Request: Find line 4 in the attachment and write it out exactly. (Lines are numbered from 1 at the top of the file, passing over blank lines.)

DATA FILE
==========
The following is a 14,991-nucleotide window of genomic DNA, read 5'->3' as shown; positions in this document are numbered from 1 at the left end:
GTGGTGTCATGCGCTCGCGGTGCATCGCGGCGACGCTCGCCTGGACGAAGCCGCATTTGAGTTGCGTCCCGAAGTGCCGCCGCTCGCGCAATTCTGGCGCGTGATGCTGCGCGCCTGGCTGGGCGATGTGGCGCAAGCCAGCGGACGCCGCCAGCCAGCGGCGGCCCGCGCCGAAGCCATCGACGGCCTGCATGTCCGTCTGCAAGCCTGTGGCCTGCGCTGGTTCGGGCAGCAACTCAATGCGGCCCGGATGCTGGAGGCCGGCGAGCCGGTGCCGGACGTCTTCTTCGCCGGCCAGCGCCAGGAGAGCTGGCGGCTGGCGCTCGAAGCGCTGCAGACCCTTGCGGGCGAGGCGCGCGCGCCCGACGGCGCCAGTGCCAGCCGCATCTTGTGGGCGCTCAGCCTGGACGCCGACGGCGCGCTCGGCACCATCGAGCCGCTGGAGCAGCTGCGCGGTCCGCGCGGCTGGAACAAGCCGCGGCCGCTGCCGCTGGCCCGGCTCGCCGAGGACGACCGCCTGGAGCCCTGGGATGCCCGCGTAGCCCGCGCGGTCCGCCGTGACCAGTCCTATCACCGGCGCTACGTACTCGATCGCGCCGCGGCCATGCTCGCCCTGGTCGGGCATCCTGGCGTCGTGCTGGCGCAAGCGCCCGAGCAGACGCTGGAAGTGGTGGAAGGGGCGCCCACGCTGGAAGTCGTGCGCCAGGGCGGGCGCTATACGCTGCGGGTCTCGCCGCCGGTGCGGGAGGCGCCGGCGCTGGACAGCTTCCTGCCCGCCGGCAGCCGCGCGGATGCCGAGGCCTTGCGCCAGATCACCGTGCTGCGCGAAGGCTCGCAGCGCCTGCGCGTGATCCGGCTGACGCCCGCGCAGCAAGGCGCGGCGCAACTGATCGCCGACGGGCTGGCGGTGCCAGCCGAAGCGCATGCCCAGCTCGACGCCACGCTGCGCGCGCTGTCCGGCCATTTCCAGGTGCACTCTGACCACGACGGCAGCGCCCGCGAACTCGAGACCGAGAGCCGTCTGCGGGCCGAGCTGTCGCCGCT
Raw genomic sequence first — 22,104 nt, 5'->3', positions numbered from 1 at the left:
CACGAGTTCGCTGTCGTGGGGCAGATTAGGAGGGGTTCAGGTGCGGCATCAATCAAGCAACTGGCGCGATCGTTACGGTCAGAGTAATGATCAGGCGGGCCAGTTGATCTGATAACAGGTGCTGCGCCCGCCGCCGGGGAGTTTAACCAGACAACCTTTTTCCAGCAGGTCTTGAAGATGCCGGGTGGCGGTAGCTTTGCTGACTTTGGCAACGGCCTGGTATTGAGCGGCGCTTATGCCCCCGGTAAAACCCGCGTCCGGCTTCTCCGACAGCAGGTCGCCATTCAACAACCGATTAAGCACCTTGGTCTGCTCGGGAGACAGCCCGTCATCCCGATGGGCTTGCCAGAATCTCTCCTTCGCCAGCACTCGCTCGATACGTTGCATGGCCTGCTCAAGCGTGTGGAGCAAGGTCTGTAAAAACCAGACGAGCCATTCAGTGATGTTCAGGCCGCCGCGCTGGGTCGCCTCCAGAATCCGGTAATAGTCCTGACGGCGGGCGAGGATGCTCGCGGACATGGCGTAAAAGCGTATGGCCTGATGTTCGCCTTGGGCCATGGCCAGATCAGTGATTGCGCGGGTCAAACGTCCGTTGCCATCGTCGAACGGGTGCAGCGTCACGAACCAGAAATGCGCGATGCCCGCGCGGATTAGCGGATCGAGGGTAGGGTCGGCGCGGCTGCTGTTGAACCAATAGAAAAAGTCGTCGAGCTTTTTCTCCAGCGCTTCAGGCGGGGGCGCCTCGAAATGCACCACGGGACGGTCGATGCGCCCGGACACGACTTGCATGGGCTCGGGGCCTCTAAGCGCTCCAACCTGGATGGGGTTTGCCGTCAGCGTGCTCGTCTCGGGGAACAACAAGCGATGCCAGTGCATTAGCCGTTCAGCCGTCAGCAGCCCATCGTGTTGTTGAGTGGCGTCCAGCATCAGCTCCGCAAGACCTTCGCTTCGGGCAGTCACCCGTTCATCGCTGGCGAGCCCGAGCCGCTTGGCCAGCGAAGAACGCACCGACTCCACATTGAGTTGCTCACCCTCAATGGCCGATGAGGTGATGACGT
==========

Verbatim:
CACGAGTTCGCTGTCGTGGGGCAGATTAGGAGGGGTTCAGGTGCGGCATCAATCAAGCAACTGGCGCGATCGTTACGGTCAGAGTAATGATCAGGCGGGCCAGTTGATCTGATAACAGGTGCTGCGCCCGCCGCCGGGGAGTTTAACCAGACAACCTTTTTCCAGCAGGTCTTGAAGATGCCGGGTGGCGGTAGCTTTGCTGACTTTGGCAACGGCCTGGTATTGAGCGGCGCTTATGCCCCCGGTAAAACCCGCGTCCGGCTTCTCCGACAGCAGGTCGCCATTCAACAACCGATTAAGCACCTTGGTCTGCTCGGGAGACAGCCCGTCATCCCGATGGGCTTGCCAGAATCTCTCCTTCGCCAGCACTCGCTCGATACGTTGCATGGCCTGCTCAAGCGTGTGGAGCAAGGTCTGTAAAAACCAGACGAGCCATTCAGTGATGTTCAGGCCGCCGCGCTGGGTCGCCTCCAGAATCCGGTAATAGTCCTGACGGCGGGCGAGGATGCTCGCGGACATGGCGTAAAAGCGTATGGCCTGATGTTCGCCTTGGGCCATGGCCAGATCAGTGATTGCGCGGGTCAAACGTCCGTTGCCATCGTCGAACGGGTGCAGCGTCACGAACCAGAAATGCGCGATGCCCGCGCGGATTAGCGGATCGAGGGTAGGGTCGGCGCGGCTGCTGTTGAACCAATAGAAAAAGTCGTCGAGCTTTTTCTCCAGCGCTTCAGGCGGGGGCGCCTCGAAATGCACCACGGGACGGTCGATGCGCCCGGACACGACTTGCATGGGCTCGGGGCCTCTAAGCGCTCCAACCTGGATGGGGTTTGCCGTCAGCGTGCTCGTCTCGGGGAACAACAAGCGATGCCAGTGCATTAGCCGTTCAGCCGTCAGCAGCCCATCGTGTTGTTGAGTGGCGTCCAGCATCAGCTCCGCAAGACCTTCGCTTCGGGCAGTCACCCGTTCATCGCTGGCGAGCCCGAGCCGCTTGGCCAGCGAAGAACGCACCGACTCCACATTGAGTTGCTCACCCTCAATGGCCGATGAGGTGATGACGT